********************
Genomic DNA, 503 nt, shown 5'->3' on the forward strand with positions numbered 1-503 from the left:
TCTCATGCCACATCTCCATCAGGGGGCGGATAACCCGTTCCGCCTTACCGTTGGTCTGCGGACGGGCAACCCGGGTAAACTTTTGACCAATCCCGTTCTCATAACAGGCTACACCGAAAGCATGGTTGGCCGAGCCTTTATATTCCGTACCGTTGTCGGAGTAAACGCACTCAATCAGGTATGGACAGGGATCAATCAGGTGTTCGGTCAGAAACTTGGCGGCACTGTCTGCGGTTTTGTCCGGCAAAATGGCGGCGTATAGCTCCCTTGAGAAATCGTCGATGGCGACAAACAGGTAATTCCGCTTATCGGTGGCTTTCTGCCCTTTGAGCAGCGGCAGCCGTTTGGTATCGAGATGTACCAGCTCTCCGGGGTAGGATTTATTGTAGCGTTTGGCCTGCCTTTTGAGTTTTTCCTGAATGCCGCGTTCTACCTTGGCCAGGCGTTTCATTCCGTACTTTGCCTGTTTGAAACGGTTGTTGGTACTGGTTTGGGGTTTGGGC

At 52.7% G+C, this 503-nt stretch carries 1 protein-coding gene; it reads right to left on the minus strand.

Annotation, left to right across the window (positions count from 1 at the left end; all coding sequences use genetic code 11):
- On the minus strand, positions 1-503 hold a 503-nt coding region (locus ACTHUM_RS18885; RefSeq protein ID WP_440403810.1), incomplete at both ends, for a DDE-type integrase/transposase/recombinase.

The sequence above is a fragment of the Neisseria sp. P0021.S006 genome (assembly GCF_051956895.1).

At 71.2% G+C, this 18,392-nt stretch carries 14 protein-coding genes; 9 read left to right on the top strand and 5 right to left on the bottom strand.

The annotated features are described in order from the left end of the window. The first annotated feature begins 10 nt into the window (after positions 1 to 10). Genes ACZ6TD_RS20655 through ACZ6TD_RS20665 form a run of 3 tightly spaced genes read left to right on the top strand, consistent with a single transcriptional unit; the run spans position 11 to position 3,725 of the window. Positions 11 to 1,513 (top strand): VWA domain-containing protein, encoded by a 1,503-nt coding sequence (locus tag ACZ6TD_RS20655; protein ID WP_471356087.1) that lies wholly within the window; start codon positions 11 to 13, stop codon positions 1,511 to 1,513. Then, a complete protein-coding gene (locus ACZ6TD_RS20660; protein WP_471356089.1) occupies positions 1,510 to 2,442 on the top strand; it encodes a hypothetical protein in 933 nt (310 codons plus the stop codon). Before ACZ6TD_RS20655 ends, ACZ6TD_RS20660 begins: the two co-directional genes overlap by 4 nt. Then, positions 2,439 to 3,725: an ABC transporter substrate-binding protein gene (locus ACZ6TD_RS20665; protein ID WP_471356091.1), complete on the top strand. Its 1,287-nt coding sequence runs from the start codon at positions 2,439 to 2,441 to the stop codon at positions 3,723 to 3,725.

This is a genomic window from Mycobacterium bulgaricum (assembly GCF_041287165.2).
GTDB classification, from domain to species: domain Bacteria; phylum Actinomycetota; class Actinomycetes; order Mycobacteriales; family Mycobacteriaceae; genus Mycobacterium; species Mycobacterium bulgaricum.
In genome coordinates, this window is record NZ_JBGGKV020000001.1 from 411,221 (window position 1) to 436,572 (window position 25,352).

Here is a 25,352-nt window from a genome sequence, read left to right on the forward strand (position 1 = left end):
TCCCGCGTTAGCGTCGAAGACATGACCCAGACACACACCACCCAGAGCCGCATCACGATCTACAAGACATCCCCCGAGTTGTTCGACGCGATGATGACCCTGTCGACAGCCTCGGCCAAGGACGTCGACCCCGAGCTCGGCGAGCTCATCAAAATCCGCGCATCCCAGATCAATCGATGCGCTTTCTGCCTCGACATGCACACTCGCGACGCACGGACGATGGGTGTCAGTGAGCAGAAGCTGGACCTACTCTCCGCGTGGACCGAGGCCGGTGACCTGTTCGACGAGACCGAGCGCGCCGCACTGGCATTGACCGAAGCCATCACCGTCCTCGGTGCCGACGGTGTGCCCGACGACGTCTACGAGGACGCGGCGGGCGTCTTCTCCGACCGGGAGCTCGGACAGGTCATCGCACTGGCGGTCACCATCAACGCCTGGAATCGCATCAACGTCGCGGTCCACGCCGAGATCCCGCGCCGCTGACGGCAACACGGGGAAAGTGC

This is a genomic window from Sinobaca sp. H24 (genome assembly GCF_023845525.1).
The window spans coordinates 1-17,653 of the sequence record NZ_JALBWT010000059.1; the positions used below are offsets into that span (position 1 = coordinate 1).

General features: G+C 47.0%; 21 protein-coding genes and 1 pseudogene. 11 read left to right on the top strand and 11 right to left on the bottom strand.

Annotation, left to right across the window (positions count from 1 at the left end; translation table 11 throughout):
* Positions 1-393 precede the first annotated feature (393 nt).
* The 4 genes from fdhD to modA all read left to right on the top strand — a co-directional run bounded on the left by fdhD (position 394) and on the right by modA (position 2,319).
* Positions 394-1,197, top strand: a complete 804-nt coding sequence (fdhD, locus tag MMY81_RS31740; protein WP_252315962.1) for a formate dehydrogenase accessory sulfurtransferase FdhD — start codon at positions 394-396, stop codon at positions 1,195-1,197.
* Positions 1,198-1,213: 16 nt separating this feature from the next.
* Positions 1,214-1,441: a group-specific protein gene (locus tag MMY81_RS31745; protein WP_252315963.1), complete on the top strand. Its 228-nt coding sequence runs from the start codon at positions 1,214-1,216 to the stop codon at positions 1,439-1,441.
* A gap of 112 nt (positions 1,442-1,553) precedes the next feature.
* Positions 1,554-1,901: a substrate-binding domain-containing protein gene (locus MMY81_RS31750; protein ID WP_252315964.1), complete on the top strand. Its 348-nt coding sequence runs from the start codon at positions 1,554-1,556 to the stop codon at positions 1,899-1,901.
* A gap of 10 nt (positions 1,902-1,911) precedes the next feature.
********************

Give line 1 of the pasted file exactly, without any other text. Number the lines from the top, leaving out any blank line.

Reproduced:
Genomic DNA, 503 nt, shown 5'->3' on the forward strand with positions numbered 1-503 from the left: